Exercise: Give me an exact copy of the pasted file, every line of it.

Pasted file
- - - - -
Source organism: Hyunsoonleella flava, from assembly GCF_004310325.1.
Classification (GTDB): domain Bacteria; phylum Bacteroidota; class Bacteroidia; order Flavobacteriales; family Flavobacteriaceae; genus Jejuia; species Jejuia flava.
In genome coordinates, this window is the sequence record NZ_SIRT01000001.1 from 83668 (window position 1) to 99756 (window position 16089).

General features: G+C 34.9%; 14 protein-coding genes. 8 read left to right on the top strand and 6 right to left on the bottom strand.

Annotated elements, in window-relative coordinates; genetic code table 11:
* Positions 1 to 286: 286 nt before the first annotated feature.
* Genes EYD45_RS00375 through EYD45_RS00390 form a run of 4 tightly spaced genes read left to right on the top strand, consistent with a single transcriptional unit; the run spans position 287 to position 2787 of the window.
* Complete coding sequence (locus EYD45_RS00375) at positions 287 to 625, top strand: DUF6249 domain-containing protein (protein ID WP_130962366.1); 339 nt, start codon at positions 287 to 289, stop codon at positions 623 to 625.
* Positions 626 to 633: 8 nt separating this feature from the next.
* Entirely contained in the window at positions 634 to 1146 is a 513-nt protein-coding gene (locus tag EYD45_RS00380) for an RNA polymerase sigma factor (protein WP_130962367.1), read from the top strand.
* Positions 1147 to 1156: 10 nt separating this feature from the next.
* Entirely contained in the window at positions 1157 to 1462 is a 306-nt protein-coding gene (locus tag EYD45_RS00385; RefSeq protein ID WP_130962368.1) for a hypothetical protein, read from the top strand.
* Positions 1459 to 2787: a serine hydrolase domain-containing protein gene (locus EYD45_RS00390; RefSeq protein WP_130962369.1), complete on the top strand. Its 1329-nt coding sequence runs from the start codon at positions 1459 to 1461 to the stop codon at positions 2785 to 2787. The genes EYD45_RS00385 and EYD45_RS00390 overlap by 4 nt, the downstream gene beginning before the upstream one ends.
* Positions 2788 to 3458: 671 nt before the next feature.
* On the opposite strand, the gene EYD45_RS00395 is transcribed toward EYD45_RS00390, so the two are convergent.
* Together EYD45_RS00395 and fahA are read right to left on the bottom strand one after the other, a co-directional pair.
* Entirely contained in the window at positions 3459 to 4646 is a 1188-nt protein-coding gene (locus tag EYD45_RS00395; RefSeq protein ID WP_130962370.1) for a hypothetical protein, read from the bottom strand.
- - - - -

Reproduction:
Source organism: Hyunsoonleella flava, from assembly GCF_004310325.1.
Classification (GTDB): domain Bacteria; phylum Bacteroidota; class Bacteroidia; order Flavobacteriales; family Flavobacteriaceae; genus Jejuia; species Jejuia flava.
In genome coordinates, this window is the sequence record NZ_SIRT01000001.1 from 83668 (window position 1) to 99756 (window position 16089).

General features: G+C 34.9%; 14 protein-coding genes. 8 read left to right on the top strand and 6 right to left on the bottom strand.

Annotated elements, in window-relative coordinates; genetic code table 11:
* Positions 1 to 286: 286 nt before the first annotated feature.
* Genes EYD45_RS00375 through EYD45_RS00390 form a run of 4 tightly spaced genes read left to right on the top strand, consistent with a single transcriptional unit; the run spans position 287 to position 2787 of the window.
* Complete coding sequence (locus EYD45_RS00375) at positions 287 to 625, top strand: DUF6249 domain-containing protein (protein ID WP_130962366.1); 339 nt, start codon at positions 287 to 289, stop codon at positions 623 to 625.
* Positions 626 to 633: 8 nt separating this feature from the next.
* Entirely contained in the window at positions 634 to 1146 is a 513-nt protein-coding gene (locus tag EYD45_RS00380) for an RNA polymerase sigma factor (protein WP_130962367.1), read from the top strand.
* Positions 1147 to 1156: 10 nt separating this feature from the next.
* Entirely contained in the window at positions 1157 to 1462 is a 306-nt protein-coding gene (locus tag EYD45_RS00385; RefSeq protein ID WP_130962368.1) for a hypothetical protein, read from the top strand.
* Positions 1459 to 2787: a serine hydrolase domain-containing protein gene (locus EYD45_RS00390; RefSeq protein WP_130962369.1), complete on the top strand. Its 1329-nt coding sequence runs from the start codon at positions 1459 to 1461 to the stop codon at positions 2785 to 2787. The genes EYD45_RS00385 and EYD45_RS00390 overlap by 4 nt, the downstream gene beginning before the upstream one ends.
* Positions 2788 to 3458: 671 nt before the next feature.
* On the opposite strand, the gene EYD45_RS00395 is transcribed toward EYD45_RS00390, so the two are convergent.
* Together EYD45_RS00395 and fahA are read right to left on the bottom strand one after the other, a co-directional pair.
* Entirely contained in the window at positions 3459 to 4646 is a 1188-nt protein-coding gene (locus tag EYD45_RS00395; RefSeq protein ID WP_130962370.1) for a hypothetical protein, read from the bottom strand.